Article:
assumed that antibodies probably develop in parallel with
the cellular immunity (Gilbert et al., 1988). In the preset
study, vaccines contained gametocyte proteins that are
present in the wall forming bodies of the macro-gametes
(WFBs) and play a pivotal role in the development of
Eimerian parasites (Mello et al., 2006).
Table 2: ELISA results on days 14th and 21st Post Vaccination (PV)
14th day pv Vaccine
OD (Mean) SD (±)
Vaccine-I 0.189aB 0.041
Vaccine-II 0.302bB 0.037
Control 0.048cB 0.017
Means having different small letters in a column are statistically
significant (P<0.05); Mean having different capital letters in rows
represents significant difference (P<0.05) within the days.
Results of the challenge experiment on 21 day PV
revealed significantly higher protection (67 %) in
chickens immunized with Vaccine-II followed by
vaccine-I (49%). Significantly lower (P<0.05) oocyst
count in group of chickens immunized with Vaccine-II as
compared to Vaccine-I was recorded (Figure-I). This
reduced oocyst count could be caused by immunity
produced that may reduce the development of disease
through inhibition of the growth, development and/or
fertilization of gametes (Anwar et al., 2008). During the
course of experiment, vaccinated chickens of both the
groups were active and alert with normal feed and water
intake contrary to chickens in control group that were
dull, depressed with ruffled feathers and decreased feed
and water intake.
Survived and dead chickens (during experiment after
challenge) in experimental and control groups were
monitored for lesion scoring to assess the biological
21st day PV
protection. In control group, majority of the chickens (66-
70%) demonstrated severe lesions (3.0-4.0) while 25-27
per cent chickens showed moderate lesions (2.0). On the
other hand, chickens immunized with Vaccine-I and
Vaccine-II developed 74 and 69 per cent mild to
moderated lesions (1.0-2.0), respectively.
Oocysts per gram of droppings
Days post challenge
Fig. 1: Oocysts per gram of droppings post challenge with Eimeria
species (local isolates). A = Vaccine-I; B= Vaccine-II; C= Non-vaccinated
infected Control. Bars sharing different letters on a particular day are
statistically significant (P<0.05).
Gametocytes of the two isolates used in Vaccine-I
and Vaccine-II subject to SDS-PAGE contained soluble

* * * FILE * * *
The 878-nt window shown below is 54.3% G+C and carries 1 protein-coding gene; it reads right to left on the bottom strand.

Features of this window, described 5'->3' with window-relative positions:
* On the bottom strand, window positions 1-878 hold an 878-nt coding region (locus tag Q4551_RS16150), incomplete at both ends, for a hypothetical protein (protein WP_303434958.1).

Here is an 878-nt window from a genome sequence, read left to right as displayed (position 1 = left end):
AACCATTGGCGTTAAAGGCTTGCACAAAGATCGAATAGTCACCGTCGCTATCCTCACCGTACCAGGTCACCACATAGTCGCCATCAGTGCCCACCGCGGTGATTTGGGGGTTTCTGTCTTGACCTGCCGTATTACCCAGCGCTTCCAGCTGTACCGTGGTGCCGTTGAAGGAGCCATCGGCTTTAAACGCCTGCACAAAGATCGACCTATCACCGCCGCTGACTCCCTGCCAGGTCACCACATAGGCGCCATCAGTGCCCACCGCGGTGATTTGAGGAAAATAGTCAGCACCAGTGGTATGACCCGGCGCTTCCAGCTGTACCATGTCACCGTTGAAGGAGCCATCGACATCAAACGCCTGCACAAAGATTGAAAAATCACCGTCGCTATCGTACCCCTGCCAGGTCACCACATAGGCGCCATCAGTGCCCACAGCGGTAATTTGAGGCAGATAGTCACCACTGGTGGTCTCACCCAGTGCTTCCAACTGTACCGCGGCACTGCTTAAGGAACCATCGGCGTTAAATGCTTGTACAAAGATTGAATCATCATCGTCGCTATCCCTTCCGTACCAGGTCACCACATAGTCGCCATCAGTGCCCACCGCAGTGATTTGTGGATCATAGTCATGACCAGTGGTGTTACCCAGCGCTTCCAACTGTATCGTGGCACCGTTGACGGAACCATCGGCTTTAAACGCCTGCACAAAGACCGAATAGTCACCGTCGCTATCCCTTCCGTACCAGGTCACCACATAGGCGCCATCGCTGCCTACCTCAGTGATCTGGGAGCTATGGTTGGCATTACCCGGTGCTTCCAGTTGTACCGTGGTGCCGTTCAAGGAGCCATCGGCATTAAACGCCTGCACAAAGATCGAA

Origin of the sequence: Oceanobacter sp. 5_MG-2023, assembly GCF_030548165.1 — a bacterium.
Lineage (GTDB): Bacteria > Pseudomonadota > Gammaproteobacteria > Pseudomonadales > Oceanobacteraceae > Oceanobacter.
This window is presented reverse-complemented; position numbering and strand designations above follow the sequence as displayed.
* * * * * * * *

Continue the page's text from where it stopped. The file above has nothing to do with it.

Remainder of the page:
proteins had molecular weights 27.65, 24.90, 22.75, 13.20
kDa and 49.23, 27.65, 24.90, 22.75, 13.20 kDa,
respectively (details not given). Chickens immunized with
vaccine-II contained additional gametocyte protein (49.23
kDa) produced high level of antibodies that somehow
prevent the formation of dityrosine bonds and their
associated protein matrices (Wallach, 2002; Mello et al.,
2006). It can be speculated that these antibodies might
hamper with the oocyst’s wall formation (Belli et al.,
2009). Further, the maternal antibodies produced due to
these gametocyte proteins have the ability to protect
hatchlings against homologous infection with Eimeria
species (Hafeez et al., 2007; Belli et al., 2009).
On the whole, these results demonstrated that
vaccinal isolates (Vaccine-II) contained additional
gametocyte protein of 49.23 kDa provided maximum
protection to chickens in challenge experiment. It can be
assumed that the significantly higher cross species
protection in our previous (Hafeez et al., 2006; Ayaz et
al., 2008) and present studies may be due to this
additional molecular weight gametocyte protein (49.23
kDa), which may contain the major portion of conserved
epitopes common to the gametocytes of other Eimerian
species (Wallach et al., 1995). In some other studies, all
most similar size gametocyte proteins (56 kDa) purified
from E. maxima protected the chickens in challenge
experiment (Wallach et al., 1989). From these results it
was concluded that vaccinal strain contained additional
gametocyte proteins of high molecular weight provided
cross protection against mixed species of genus Eimeria
(local isolates) and has practical implications to prepare
commercial vaccine against avian coccidiosis. Further
studies are underway on the role of high molecular weight
gametocyte proteins to be used in vaccine preparation
Pak Vet J, 2012, 32(1): 77-80.
The funds for this project were sponsored by Pakistan
Science Foundation, Islamabad, Pakistan (Project No. P-